Faris gives a friendly pat to a goat being evaluated by two 4-H'ers.
Photo By Daniel Kim
His goals include "seeing this program really grow. I think there's a lot of room for growth involving kids in urban areas in judging and presentations. The companion animal curriculum is a great route for that," says Faris, referring to a new program that will teach youths to work with and care for companion animals, including taking the animals to visit the elderly in adult care facilities. "But I also want to bring kids from the urban side and educate them about livestock animals."

In the long term, he says, "I hope we can keep strong our traditional livestock programs. That's our backbone. And I just want to see that we're sending our kids to college and to go on and become functional employees and good citizens. We're in the business of growing kids."

As 4-H youth livestock specialist, he is also a resource for the counties for educational programming. "We're trying to develop new programs, and it's my job to see that they get in place in different counties," he says.

One of the programs Faris hopes to establish is a three-day livestock school for kids. Currently, a half-day mini-camp is available, but it's not enough time to make a big difference in a youngster's project for that year, he says. "I'd like to see kids, maybe in their second year, bring an animal to this school, where we'll work with them on showmanship skills, and how to feed and groom the animal and different health practices - the entire spectrum on how to raise that project."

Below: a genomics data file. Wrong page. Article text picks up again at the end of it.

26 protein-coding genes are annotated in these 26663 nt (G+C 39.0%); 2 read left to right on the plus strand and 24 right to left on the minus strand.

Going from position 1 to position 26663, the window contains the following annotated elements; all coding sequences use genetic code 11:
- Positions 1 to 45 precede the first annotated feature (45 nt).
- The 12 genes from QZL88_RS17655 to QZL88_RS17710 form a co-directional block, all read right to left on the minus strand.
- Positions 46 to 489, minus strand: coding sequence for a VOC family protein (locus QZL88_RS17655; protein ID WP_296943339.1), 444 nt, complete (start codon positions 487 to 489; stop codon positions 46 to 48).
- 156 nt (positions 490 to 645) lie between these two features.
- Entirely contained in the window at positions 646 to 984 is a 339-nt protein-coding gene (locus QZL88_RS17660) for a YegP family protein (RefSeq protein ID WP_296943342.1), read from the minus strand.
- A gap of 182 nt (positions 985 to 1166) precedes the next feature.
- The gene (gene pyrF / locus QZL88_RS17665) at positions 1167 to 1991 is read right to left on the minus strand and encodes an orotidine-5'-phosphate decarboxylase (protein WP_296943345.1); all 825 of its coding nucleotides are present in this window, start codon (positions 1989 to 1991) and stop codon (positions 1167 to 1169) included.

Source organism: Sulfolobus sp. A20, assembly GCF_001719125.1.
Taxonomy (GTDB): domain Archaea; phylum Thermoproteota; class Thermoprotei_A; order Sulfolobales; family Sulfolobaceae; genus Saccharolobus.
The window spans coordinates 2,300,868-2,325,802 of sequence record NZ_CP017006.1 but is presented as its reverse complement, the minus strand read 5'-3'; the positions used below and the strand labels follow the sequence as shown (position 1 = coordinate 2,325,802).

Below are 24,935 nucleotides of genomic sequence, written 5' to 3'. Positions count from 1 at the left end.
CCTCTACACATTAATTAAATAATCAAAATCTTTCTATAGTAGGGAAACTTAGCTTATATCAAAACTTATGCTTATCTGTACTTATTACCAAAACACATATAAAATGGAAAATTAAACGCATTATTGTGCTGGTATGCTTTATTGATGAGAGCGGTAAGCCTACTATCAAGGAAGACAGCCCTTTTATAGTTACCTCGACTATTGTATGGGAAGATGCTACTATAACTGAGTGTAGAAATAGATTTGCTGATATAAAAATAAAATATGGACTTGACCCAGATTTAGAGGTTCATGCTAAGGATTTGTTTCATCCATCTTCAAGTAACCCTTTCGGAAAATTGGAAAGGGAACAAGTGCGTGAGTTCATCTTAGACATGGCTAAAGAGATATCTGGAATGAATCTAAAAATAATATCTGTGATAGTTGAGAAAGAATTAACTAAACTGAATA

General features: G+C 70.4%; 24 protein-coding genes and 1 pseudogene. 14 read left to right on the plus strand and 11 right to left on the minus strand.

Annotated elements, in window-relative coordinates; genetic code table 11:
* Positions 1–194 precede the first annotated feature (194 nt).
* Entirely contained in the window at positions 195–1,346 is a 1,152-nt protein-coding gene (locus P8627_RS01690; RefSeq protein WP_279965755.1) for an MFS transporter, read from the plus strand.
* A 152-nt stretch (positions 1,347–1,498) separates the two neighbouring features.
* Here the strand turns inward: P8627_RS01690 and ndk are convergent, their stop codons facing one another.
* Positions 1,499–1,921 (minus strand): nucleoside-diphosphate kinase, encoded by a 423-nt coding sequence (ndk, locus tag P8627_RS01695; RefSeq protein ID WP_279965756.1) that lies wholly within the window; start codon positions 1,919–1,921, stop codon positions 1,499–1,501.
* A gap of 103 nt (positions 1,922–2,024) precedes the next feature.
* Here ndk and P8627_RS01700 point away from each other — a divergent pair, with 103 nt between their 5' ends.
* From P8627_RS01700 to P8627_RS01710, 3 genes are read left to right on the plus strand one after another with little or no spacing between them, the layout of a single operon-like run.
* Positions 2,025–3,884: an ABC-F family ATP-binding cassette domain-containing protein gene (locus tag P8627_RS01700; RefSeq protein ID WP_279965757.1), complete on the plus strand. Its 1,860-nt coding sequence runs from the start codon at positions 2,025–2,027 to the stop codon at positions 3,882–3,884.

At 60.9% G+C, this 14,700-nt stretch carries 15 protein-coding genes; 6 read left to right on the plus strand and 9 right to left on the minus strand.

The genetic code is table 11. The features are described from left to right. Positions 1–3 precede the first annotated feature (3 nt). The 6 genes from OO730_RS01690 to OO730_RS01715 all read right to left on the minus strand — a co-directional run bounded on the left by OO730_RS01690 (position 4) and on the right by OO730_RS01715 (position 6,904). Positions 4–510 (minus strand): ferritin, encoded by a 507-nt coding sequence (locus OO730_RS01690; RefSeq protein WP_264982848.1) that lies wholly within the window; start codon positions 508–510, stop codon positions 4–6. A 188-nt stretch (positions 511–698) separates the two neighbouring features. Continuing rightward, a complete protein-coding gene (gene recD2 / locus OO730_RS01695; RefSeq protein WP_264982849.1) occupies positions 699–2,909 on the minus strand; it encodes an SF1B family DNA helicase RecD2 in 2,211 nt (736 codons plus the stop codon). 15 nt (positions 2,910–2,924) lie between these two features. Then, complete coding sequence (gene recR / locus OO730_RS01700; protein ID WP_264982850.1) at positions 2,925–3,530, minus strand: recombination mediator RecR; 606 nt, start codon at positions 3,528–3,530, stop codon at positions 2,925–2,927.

Livestock school also includes lessons in selection. "It's important to teach that in these schools, because the kids have to decide which animal will allow them to be the most competitive," Faris explains. "Then it goes into nutrition, and then we talk about health issues, vaccination programs, grooming. We're teaching them how to take care of animals across the spectrum of swine, goats, sheep and cattle. And we're teaching them quality assurance."

Selection is a critical lesson Faris says, "because ultimately we're trying to teach these kids what the livestock industry is all about. We should take to the show ring what we want in the industry. We want some aesthetic value in a show, but the industry standard must be there. Depth and body in a lamb are more important than aesthetics. You can't eat 'pretty.'"

That's just one of many important lessons that Faris believes youngsters learn in the show ring, but the most important ones have less to do with animal care than with character and maturity, he says. "A lot of people think showing is a kid showing an animal and being competitive, and that's all they're learning out of that project. But what we learn from livestock projects is so much more. Just teaching responsibility and time management is one thing. Then you're learning specific things about the animal, learning how to be comfortable around it, and about the industry itself - that as bad as we hate to see our named animals go to slaughter (we call it 'harvest' now) that that's the industry.

"We've got so many kids out there who don't know where their hamburger comes from, but that kid who shows a calf can tell you."

'How many kids are ready to stand up and give you reasons for decisions they've made? These kids can.'
He recalls his own particular rite of passage at age 6 when he was a show winner with his Southdown lamb Fred. As part of the carcass class competition, Fred was immediately taken to harvest, something the young Faris had to accept after a bit of back-and-forth discussion with his father and his weeping mother. "One of the things kids have to understand is what we're raising our projects for, but for most kids the lesson doesn't come at that young an age," he says.

Just as showing teaches life lessons, more are available to youngsters who take part in livestock judging. "Oftentimes kids are judging at the same time they're showing, and it can be a good balance," Faris says.

North Carolina youngsters ages 9 to 19 (or fourth grade through high school seniors) who are in 4-H or both 4-H and FFA can participate in livestock judging activities directed by Faris. (N.C. State's Dale Miller oversees collegiate livestock judging.)